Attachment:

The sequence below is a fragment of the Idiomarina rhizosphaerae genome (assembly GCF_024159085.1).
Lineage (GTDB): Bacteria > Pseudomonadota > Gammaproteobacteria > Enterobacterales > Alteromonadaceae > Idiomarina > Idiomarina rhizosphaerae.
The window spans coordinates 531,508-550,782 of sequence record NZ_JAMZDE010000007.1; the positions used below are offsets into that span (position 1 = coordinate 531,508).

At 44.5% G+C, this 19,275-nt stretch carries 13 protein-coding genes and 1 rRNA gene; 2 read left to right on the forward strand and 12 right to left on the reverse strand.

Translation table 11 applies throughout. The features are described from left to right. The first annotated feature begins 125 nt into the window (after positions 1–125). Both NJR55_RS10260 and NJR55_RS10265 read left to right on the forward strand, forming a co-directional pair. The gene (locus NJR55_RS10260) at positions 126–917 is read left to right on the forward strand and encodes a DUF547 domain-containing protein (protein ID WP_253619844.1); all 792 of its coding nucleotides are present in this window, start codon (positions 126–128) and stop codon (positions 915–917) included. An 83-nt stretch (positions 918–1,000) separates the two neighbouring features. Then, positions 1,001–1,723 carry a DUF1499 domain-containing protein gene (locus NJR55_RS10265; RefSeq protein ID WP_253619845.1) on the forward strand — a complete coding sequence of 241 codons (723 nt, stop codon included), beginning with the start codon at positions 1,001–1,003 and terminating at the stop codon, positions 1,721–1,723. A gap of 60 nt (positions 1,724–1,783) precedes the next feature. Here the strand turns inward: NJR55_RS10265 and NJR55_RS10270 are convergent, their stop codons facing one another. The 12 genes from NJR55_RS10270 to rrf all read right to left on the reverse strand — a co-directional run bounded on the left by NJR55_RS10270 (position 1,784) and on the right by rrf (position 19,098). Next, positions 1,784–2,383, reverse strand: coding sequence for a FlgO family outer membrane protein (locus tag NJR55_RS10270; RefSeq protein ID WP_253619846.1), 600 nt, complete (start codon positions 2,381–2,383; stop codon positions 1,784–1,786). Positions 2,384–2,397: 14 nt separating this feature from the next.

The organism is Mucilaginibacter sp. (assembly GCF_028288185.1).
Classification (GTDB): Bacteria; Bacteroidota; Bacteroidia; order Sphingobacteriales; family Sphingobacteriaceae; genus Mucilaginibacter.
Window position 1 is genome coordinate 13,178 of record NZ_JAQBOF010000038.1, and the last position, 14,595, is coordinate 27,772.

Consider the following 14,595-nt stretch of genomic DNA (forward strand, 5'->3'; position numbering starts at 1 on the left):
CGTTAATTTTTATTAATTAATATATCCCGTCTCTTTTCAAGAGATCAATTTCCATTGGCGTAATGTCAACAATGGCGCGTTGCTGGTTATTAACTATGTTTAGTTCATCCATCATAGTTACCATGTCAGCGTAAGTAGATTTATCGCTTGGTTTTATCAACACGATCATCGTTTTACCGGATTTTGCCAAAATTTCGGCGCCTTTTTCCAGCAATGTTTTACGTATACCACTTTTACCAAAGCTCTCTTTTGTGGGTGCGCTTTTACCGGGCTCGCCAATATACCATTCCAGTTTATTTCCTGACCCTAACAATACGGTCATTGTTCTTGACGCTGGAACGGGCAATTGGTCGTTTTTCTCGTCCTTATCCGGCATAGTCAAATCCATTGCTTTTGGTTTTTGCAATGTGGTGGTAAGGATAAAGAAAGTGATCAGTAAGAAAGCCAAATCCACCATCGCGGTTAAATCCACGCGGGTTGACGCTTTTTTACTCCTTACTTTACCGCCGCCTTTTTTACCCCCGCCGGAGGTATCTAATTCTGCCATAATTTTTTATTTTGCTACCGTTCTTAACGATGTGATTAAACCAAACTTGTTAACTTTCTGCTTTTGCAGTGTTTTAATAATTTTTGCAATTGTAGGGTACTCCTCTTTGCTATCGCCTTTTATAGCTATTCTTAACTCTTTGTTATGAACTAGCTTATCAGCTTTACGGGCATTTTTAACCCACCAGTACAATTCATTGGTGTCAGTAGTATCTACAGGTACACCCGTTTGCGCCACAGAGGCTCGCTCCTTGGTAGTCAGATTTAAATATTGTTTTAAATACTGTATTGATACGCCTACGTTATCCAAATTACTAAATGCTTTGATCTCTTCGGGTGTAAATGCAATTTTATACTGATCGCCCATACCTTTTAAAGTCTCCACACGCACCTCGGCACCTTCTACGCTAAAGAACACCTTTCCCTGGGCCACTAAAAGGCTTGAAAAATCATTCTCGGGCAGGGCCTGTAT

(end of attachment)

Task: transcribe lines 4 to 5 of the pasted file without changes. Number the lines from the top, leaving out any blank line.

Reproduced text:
At 44.5% G+C, this 19,275-nt stretch carries 13 protein-coding genes and 1 rRNA gene; 2 read left to right on the forward strand and 12 right to left on the reverse strand.

Translation table 11 applies throughout. The features are described from left to right. The first annotated feature begins 125 nt into the window (after positions 1–125). Both NJR55_RS10260 and NJR55_RS10265 read left to right on the forward strand, forming a co-directional pair. The gene (locus NJR55_RS10260) at positions 126–917 is read left to right on the forward strand and encodes a DUF547 domain-containing protein (protein ID WP_253619844.1); all 792 of its coding nucleotides are present in this window, start codon (positions 126–128) and stop codon (positions 915–917) included. An 83-nt stretch (positions 918–1,000) separates the two neighbouring features. Then, positions 1,001–1,723 carry a DUF1499 domain-containing protein gene (locus NJR55_RS10265; RefSeq protein ID WP_253619845.1) on the forward strand — a complete coding sequence of 241 codons (723 nt, stop codon included), beginning with the start codon at positions 1,001–1,003 and terminating at the stop codon, positions 1,721–1,723. A gap of 60 nt (positions 1,724–1,783) precedes the next feature. Here the strand turns inward: NJR55_RS10265 and NJR55_RS10270 are convergent, their stop codons facing one another. The 12 genes from NJR55_RS10270 to rrf all read right to left on the reverse strand — a co-directional run bounded on the left by NJR55_RS10270 (position 1,784) and on the right by rrf (position 19,098). Next, positions 1,784–2,383, reverse strand: coding sequence for a FlgO family outer membrane protein (locus tag NJR55_RS10270; RefSeq protein ID WP_253619846.1), 600 nt, complete (start codon positions 2,381–2,383; stop codon positions 1,784–1,786). Positions 2,384–2,397: 14 nt separating this feature from the next.